Body cameras will put criminals in the frame

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CRIMINALS will be caught on camera - thanks to CCTV recorders fitted to police officers and environmental wardens.

Cops and wardens can now focus on crime and anti-social behaviour as they patrol the area fitted with body worn cameras.

The technology consists of a CCTV camera housed in tamper-proof casing which is fixed onto the wearer’s jacket without hampering their physical movements.

Cameras will record incidents and help protect members of the community by acting as a deterrent to would-be criminals.

Environmental wardens reassure the public by patrolling the community and work in partnership with Strathclyde Police.

Evidence

They tackle low level anti-social behaviour and issue fixed penalty notices for dog fouling, littering, smoking and antisocial behaviour domestic night noise.

With the introduction of the body worn cameras, the wardens will be able to gather film evidence of incidents they deal with which will assist them when working with their colleagues in Strathclyde Police. Six cameras have also been purchased through the Community Safety Partnership Grant budget for use by police.

Communities Inspector Donald Leitch said: “The body mounted cameras will provide additional corroboration and protection without restricting an officer’s actions or movements.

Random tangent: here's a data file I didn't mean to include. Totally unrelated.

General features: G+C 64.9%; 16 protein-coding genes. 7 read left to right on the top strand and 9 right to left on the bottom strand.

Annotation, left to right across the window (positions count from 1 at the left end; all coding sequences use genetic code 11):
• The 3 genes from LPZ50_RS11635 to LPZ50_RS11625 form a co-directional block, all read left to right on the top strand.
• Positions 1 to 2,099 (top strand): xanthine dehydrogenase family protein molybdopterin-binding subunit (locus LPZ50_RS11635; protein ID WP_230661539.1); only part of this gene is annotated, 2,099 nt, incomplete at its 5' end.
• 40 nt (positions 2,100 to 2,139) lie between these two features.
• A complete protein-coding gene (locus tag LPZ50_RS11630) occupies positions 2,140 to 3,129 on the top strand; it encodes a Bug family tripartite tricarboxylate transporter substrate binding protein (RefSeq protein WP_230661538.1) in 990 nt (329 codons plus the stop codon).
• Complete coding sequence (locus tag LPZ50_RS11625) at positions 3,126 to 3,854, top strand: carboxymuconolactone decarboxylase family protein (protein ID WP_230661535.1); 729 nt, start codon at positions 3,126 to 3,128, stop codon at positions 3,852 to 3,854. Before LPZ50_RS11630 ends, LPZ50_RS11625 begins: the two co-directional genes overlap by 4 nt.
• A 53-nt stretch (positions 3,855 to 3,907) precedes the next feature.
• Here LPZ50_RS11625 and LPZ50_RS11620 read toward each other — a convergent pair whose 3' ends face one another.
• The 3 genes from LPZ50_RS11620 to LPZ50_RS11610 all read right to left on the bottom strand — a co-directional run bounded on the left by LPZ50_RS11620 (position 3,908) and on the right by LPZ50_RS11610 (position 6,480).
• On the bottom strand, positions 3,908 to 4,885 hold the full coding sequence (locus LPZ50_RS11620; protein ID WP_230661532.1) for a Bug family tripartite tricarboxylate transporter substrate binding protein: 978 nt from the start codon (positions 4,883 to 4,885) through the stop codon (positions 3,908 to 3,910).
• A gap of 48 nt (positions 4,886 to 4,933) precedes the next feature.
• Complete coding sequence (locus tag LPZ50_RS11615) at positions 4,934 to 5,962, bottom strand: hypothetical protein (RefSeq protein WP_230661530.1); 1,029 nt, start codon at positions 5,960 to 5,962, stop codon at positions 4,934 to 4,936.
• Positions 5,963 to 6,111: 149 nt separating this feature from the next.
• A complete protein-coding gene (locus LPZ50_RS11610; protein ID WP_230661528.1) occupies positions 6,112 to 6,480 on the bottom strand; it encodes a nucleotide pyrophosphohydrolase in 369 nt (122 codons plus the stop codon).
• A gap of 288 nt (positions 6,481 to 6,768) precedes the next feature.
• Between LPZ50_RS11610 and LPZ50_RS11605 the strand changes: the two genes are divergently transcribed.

“They can be used to record incidents providing a digital video image and audio capture. Additionally, it provides protection for members of the public, police officers and wardens alike as it is a visible deterrent to any potential assailant, making a clear statement that their actions will be recorded on video.

“These cameras will enhance partnership working, provide quality evidence to our criminal justice partners and increase skills through review of performance at incidents.”

Kenny Simpson, East Dunbartonshire’s head of community services, said, “Body worn cameras have been introduced in other local authorities throughout the country and appear to be an effective tool in tackling anti-social behaviour and environmental crime, whilst going some way to protect environmental wardens by deterring threatening behaviour.

“By being able to produce hard evidence of incidents attended, wardens will be able to work more closely with the local police in tackling criminal activity within the area, which is reassuring for people living and working in East Dunbartonshire.”